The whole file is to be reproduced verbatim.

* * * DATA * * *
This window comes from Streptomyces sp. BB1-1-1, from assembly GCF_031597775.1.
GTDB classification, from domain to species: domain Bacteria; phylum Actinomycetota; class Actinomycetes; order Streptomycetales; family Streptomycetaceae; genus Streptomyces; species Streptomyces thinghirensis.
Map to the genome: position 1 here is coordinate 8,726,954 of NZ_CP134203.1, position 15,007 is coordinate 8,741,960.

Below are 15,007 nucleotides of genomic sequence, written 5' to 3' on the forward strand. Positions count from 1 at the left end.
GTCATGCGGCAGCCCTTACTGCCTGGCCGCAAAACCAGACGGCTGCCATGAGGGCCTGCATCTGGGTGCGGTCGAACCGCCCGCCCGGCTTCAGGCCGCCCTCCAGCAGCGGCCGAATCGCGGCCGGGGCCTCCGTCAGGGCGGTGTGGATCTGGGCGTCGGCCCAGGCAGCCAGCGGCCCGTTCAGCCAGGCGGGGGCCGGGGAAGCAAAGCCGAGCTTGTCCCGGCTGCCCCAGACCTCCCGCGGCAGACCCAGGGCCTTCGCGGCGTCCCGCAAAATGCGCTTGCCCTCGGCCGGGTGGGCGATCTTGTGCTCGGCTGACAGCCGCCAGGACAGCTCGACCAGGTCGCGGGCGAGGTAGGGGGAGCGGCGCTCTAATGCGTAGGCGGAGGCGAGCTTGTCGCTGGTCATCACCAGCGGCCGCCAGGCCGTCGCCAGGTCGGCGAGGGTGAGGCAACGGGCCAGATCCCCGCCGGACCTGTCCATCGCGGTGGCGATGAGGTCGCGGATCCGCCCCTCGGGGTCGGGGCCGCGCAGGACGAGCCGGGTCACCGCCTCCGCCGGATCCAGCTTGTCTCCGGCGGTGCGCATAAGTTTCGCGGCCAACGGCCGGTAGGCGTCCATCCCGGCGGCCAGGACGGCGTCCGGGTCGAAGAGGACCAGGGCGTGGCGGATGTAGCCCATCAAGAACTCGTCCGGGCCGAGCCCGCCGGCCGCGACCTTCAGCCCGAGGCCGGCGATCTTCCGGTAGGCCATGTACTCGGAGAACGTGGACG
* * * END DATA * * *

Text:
This window comes from Streptomyces sp. BB1-1-1, from assembly GCF_031597775.1.
GTDB classification, from domain to species: domain Bacteria; phylum Actinomycetota; class Actinomycetes; order Streptomycetales; family Streptomycetaceae; genus Streptomyces; species Streptomyces thinghirensis.
Map to the genome: position 1 here is coordinate 8,726,954 of NZ_CP134203.1, position 15,007 is coordinate 8,741,960.

Below are 15,007 nucleotides of genomic sequence, written 5' to 3' on the forward strand. Positions count from 1 at the left end.
GTCATGCGGCAGCCCTTACTGCCTGGCCGCAAAACCAGACGGCTGCCATGAGGGCCTGCATCTGGGTGCGGTCGAACCGCCCGCCCGGCTTCAGGCCGCCCTCCAGCAGCGGCCGAATCGCGGCCGGGGCCTCCGTCAGGGCGGTGTGGATCTGGGCGTCGGCCCAGGCAGCCAGCGGCCCGTTCAGCCAGGCGGGGGCCGGGGAAGCAAAGCCGAGCTTGTCCCGGCTGCCCCAGACCTCCCGCGGCAGACCCAGGGCCTTCGCGGCGTCCCGCAAAATGCGCTTGCCCTCGGCCGGGTGGGCGATCTTGTGCTCGGCTGACAGCCGCCAGGACAGCTCGACCAGGTCGCGGGCGAGGTAGGGGGAGCGGCGCTCTAATGCGTAGGCGGAGGCGAGCTTGTCGCTGGTCATCACCAGCGGCCGCCAGGCCGTCGCCAGGTCGGCGAGGGTGAGGCAACGGGCCAGATCCCCGCCGGACCTGTCCATCGCGGTGGCGATGAGGTCGCGGATCCGCCCCTCGGGGTCGGGGCCGCGCAGGACGAGCCGGGTCACCGCCTCCGCCGGATCCAGCTTGTCTCCGGCGGTGCGCATAAGTTTCGCGGCCAACGGCCGGTAGGCGTCCATCCCGGCGGCCAGGACGGCGTCCGGGTCGAAGAGGACCAGGGCGTGGCGGATGTAGCCCATCAAGAACTCGTCCGGGCCGAGCCCGCCGGCCGCGACCTTCAGCCCGAGGCCGGCGATCTTCCGGTAGGCCATGTACTCGGAGAACGTGGACG